from; Budget Hotels, Traditional Bed & Breakfast
establishments to Five Star Hotels and Serviced
Apartments. Plus their booking system is
straightforward and easy to use. Yes this site will
earn a small commission if you book through them, but
it will go to help with the running costs of keeping
the Guide going. The Hotels listing also includes
details of how far away the accommodation is located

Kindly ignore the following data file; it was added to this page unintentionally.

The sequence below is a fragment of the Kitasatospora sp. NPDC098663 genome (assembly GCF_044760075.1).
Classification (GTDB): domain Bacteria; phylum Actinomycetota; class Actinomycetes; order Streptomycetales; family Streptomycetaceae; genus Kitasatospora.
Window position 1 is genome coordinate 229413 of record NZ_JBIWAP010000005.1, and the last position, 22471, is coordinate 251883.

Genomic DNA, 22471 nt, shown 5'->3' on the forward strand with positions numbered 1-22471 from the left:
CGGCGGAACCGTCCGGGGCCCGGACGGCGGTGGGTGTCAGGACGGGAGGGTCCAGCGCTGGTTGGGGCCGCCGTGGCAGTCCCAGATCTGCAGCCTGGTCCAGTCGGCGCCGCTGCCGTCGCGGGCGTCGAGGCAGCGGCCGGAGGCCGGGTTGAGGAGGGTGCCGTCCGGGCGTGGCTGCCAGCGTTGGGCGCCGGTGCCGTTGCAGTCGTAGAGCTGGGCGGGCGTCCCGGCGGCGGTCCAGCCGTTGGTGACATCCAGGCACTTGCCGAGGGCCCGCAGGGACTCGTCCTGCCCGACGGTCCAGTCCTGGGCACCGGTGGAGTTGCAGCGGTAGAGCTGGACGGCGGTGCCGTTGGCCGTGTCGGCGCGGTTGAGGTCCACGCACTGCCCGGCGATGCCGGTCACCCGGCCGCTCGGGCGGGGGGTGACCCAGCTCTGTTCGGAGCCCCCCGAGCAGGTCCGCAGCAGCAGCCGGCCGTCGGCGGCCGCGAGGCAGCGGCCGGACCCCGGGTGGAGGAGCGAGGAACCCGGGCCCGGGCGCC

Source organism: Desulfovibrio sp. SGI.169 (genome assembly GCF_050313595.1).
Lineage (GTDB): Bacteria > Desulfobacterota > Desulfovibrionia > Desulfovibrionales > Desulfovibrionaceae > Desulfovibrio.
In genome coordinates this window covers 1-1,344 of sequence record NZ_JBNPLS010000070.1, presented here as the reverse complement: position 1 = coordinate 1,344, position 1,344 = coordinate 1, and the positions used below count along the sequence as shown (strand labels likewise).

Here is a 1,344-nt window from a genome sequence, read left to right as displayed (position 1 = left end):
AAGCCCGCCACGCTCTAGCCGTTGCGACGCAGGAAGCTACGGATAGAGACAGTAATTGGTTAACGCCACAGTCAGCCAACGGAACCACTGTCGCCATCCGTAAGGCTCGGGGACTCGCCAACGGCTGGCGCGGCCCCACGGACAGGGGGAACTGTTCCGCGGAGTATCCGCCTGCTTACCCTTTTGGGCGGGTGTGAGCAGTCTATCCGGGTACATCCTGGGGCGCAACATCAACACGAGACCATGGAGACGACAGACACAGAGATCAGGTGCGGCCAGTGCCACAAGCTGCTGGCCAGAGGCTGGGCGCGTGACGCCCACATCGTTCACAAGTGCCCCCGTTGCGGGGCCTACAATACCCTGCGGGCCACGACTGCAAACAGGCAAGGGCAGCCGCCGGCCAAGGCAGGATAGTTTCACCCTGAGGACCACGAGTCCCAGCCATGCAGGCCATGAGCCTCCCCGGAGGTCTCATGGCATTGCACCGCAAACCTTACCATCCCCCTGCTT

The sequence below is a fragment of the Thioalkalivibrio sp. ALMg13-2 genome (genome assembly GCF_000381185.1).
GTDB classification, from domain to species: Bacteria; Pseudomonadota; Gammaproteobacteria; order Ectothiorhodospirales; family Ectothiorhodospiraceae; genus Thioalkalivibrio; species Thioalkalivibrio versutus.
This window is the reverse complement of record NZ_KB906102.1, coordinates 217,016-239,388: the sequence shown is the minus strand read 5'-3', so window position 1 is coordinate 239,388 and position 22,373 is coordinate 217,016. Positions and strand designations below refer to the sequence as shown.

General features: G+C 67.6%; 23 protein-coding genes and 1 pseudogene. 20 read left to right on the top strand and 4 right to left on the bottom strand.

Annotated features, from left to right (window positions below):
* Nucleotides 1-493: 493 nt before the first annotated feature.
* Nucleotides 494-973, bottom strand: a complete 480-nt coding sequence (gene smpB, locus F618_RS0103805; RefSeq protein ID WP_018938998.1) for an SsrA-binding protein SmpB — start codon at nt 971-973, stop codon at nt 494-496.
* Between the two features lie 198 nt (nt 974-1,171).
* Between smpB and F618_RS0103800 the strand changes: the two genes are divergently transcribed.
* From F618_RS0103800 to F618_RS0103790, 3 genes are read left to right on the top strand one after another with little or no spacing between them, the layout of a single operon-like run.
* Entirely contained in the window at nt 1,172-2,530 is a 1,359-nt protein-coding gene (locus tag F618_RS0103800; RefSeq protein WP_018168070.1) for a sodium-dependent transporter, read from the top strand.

from the football ground.
Access their Nottingham Hotels and Guest Houses page.
Remember that you can use the above link or panel below to book any other hotels that you may need for business or leisure, either in the UK or abroad.
|Map Showing the location of the City Ground, Railway Station and listed Pubs|
Instructions for using
If anything is
incorrect or you have something to add, please
e-mail me email@example.com and I'll update the